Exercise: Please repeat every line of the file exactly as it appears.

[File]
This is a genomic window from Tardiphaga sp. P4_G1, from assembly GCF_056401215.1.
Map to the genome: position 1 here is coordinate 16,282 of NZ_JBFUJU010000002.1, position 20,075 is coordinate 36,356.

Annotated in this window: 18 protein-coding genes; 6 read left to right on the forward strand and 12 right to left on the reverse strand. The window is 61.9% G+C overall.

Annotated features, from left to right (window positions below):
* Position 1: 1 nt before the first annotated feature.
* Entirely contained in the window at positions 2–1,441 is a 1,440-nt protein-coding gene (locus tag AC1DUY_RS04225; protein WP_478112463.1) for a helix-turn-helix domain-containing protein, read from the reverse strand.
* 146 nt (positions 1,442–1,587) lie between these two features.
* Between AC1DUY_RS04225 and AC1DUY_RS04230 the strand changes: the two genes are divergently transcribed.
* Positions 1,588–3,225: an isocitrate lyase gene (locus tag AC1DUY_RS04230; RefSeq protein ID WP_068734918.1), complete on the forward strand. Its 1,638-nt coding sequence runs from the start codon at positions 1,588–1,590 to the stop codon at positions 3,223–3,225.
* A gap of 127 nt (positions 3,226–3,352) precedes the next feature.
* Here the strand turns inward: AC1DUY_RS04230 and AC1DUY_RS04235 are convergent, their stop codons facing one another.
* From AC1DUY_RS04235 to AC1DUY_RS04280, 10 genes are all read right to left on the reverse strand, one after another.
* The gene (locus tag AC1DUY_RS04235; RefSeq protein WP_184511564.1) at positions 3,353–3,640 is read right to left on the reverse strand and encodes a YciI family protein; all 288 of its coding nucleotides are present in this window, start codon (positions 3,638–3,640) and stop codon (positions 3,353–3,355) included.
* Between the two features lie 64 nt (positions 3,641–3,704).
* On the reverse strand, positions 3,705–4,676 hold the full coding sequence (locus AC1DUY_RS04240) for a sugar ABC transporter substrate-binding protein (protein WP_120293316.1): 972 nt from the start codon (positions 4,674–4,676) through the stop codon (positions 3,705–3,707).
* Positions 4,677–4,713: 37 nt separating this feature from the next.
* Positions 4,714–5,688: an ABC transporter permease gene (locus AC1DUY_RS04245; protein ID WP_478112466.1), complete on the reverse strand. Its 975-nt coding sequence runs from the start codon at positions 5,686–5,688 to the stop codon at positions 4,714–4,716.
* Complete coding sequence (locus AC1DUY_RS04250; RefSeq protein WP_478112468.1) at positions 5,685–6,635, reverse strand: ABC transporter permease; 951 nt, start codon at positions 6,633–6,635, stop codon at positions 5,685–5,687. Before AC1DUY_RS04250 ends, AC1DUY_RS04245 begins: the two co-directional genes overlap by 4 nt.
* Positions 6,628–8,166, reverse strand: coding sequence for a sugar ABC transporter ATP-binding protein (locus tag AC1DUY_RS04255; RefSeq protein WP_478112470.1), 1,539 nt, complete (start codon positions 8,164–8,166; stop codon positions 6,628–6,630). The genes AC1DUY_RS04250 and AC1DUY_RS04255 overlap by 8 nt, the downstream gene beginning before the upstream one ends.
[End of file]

This is a genomic window from Tardiphaga sp. P4_G1, from assembly GCF_056401215.1.
Map to the genome: position 1 here is coordinate 16,282 of NZ_JBFUJU010000002.1, position 20,075 is coordinate 36,356.

Annotated in this window: 18 protein-coding genes; 6 read left to right on the forward strand and 12 right to left on the reverse strand. The window is 61.9% G+C overall.

Annotated features, from left to right (window positions below):
* Position 1: 1 nt before the first annotated feature.
* Entirely contained in the window at positions 2–1,441 is a 1,440-nt protein-coding gene (locus tag AC1DUY_RS04225; protein WP_478112463.1) for a helix-turn-helix domain-containing protein, read from the reverse strand.
* 146 nt (positions 1,442–1,587) lie between these two features.
* Between AC1DUY_RS04225 and AC1DUY_RS04230 the strand changes: the two genes are divergently transcribed.
* Positions 1,588–3,225: an isocitrate lyase gene (locus tag AC1DUY_RS04230; RefSeq protein ID WP_068734918.1), complete on the forward strand. Its 1,638-nt coding sequence runs from the start codon at positions 1,588–1,590 to the stop codon at positions 3,223–3,225.
* A gap of 127 nt (positions 3,226–3,352) precedes the next feature.
* Here the strand turns inward: AC1DUY_RS04230 and AC1DUY_RS04235 are convergent, their stop codons facing one another.
* From AC1DUY_RS04235 to AC1DUY_RS04280, 10 genes are all read right to left on the reverse strand, one after another.
* The gene (locus tag AC1DUY_RS04235; RefSeq protein WP_184511564.1) at positions 3,353–3,640 is read right to left on the reverse strand and encodes a YciI family protein; all 288 of its coding nucleotides are present in this window, start codon (positions 3,638–3,640) and stop codon (positions 3,353–3,355) included.
* Between the two features lie 64 nt (positions 3,641–3,704).
* On the reverse strand, positions 3,705–4,676 hold the full coding sequence (locus AC1DUY_RS04240) for a sugar ABC transporter substrate-binding protein (protein WP_120293316.1): 972 nt from the start codon (positions 4,674–4,676) through the stop codon (positions 3,705–3,707).
* Positions 4,677–4,713: 37 nt separating this feature from the next.
* Positions 4,714–5,688: an ABC transporter permease gene (locus AC1DUY_RS04245; protein ID WP_478112466.1), complete on the reverse strand. Its 975-nt coding sequence runs from the start codon at positions 5,686–5,688 to the stop codon at positions 4,714–4,716.
* Complete coding sequence (locus AC1DUY_RS04250; RefSeq protein WP_478112468.1) at positions 5,685–6,635, reverse strand: ABC transporter permease; 951 nt, start codon at positions 6,633–6,635, stop codon at positions 5,685–5,687. Before AC1DUY_RS04250 ends, AC1DUY_RS04245 begins: the two co-directional genes overlap by 4 nt.
* Positions 6,628–8,166, reverse strand: coding sequence for a sugar ABC transporter ATP-binding protein (locus tag AC1DUY_RS04255; RefSeq protein WP_478112470.1), 1,539 nt, complete (start codon positions 8,164–8,166; stop codon positions 6,628–6,630). The genes AC1DUY_RS04250 and AC1DUY_RS04255 overlap by 8 nt, the downstream gene beginning before the upstream one ends.